It’s your money and your future: you get to decide. In our opinion, having perspective and understanding the long game that is real estate will help you make the best decision.
Does Inflation Equal Recession?
In second place in the economic indicators beauty pageant is inflation. The hand-ringers will say the return of inflation (after a long hiatus) means the advent of a recession. That may be true if other factors push us in that direction, but there are two ways that inflation affects the real estate world if for first time buyers.
It eats away at the value of your current money and income. During high inflation, your dollars buy less and are consequently worth less. If inflation weighs in at 9 percent for 2022, your paycheck has been cut by that amount and the value of your savings has been reduced by a similar amount. Gulp.
It can increase housing prices, which in normal times, would be concerning. However, current house prices are outstripping the inflation rate, so it shouldn’t have much effect during your house hunt. If you’ve been out there shopping for new homes, you already know how tough the pricing is out there.
The larger question is: Should you buy a home during a recession? One of our blogs tackled that question a week ago.
If You’re a Seller: Is This a Correction?
Certain economic experts are also throwing around the term “housing correction.” That’s a scary term because the last “correction” was in 2008/2009 when the bottom absolutely fell out of the real estate world. People remember that one. People remember the underwater mortgages, the foreclosures and the worldwide financial recession that resulted. They were dark times that no one wants to revisit.
Technically, an economic correction means a decline of 10% or greater in a financial market, a security or an asset. Right now, experts are forecasting an almost 9% increase in the home values this year. Consequently, the good news is we are not in a correction when it comes to the value of your house. If you are a seller, you can be confident in the current list price of your house and continued appreciation. It might not be increasing explosively, as we have seen in the past year or two, but U.S. homes will increase at a traditional and more rational rate.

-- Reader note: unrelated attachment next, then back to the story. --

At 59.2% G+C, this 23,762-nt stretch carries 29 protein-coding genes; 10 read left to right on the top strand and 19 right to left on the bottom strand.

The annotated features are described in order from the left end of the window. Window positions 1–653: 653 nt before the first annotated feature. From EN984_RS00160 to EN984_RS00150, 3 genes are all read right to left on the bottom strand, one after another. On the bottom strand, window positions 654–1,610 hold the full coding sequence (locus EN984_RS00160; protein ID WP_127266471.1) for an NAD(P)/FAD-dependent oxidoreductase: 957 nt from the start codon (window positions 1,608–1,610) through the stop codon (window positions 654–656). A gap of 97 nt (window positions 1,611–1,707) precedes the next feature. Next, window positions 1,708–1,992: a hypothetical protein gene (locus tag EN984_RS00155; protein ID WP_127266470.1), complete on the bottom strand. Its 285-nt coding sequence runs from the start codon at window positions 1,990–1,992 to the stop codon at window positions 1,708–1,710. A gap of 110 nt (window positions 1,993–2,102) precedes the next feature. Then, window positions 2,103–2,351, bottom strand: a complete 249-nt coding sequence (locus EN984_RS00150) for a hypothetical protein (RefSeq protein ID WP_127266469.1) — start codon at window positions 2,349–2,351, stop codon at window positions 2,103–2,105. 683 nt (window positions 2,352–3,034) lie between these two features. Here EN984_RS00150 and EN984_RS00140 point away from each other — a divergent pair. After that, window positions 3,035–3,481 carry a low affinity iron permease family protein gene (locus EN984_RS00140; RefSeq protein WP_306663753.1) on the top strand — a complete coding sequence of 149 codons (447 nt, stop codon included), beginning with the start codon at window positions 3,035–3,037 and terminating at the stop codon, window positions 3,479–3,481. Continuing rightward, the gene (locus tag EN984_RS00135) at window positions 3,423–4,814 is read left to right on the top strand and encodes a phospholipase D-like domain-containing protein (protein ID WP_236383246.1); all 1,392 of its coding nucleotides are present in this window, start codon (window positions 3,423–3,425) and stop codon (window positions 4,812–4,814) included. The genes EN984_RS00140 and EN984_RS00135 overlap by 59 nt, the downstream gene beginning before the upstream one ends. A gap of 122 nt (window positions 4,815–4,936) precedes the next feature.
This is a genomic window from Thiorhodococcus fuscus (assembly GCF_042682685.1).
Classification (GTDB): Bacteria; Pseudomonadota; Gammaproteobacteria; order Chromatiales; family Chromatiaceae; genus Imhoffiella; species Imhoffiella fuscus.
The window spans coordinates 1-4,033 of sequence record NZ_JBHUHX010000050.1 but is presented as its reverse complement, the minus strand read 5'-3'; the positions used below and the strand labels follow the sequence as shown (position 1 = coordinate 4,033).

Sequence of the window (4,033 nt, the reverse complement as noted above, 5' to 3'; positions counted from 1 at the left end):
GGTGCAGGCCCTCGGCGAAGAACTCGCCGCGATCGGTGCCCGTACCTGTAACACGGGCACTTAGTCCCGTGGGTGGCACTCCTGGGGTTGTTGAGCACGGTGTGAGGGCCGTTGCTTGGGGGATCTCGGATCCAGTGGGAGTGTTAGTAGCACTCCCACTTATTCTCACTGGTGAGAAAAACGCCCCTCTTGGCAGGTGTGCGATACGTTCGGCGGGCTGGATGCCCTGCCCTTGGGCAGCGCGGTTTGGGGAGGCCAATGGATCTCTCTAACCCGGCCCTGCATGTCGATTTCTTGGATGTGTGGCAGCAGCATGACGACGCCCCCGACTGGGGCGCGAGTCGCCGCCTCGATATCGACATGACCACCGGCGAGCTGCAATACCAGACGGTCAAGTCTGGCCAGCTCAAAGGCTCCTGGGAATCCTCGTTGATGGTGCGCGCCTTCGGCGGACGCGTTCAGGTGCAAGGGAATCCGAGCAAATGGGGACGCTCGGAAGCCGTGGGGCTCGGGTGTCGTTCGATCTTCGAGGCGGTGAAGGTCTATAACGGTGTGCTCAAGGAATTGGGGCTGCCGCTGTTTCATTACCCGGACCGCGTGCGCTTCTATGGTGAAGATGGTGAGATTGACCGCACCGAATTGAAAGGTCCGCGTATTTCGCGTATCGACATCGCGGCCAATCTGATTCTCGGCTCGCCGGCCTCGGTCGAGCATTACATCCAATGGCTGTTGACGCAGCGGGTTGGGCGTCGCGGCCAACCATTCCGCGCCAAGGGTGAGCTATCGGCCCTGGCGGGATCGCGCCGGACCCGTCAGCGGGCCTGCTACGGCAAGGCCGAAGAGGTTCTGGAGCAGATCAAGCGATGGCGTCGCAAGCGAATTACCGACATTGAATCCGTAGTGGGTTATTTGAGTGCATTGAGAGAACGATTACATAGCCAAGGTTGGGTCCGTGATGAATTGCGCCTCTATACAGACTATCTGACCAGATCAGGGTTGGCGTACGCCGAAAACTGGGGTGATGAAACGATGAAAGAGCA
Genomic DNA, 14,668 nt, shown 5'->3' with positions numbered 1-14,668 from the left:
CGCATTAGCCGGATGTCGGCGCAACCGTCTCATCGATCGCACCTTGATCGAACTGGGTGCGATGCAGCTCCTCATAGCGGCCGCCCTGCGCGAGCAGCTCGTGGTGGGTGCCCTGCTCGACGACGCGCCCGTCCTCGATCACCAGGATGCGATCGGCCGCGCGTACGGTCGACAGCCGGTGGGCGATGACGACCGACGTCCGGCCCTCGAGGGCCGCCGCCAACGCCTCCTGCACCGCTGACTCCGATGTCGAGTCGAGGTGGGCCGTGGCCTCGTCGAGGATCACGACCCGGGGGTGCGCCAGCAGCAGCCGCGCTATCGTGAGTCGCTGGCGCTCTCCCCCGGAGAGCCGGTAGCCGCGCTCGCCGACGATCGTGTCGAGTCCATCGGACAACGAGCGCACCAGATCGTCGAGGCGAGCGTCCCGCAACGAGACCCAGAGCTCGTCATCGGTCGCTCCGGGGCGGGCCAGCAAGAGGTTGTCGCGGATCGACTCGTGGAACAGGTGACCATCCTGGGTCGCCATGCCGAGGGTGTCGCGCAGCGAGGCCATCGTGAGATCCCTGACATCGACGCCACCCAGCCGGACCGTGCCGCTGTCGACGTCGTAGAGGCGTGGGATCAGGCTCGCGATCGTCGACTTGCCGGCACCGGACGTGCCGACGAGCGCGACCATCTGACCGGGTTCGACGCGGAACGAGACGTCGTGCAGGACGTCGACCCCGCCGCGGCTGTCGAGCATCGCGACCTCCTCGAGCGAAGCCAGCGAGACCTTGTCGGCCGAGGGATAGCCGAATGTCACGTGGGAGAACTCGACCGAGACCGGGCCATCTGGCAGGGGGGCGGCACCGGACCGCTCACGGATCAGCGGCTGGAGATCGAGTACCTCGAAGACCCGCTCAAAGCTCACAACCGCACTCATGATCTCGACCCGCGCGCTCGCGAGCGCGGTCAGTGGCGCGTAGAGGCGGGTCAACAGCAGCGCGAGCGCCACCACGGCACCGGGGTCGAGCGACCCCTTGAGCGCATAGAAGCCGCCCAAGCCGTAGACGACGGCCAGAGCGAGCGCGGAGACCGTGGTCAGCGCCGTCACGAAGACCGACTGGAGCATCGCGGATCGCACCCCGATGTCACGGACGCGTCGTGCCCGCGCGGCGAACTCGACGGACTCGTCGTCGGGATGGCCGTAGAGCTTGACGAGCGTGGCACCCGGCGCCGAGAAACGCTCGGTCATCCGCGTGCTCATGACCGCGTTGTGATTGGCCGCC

What is a Real Estate Turning Point?
Some experts, while not embracing the idea of a housing correction, do acknowledge that we may be at a turning point. It might be more accurate to call it a re-turning point, because the market is returning to some of its pre-pandemic indicators.
First off, we have to acknowledge that the pandemic years of 2019-2021 were not normal in terms of real estate (or anything else we typically think of). Demand was crazy, prices were crazy, mortgage signings were off the charts and the housing inventory was very low. People’s homes became something more than homes – offices, classrooms, daycare centers and more. When the definition of something as important as “home” changes, it sends ripple effects through society. In terms of real estate, the ripples were rather substantial.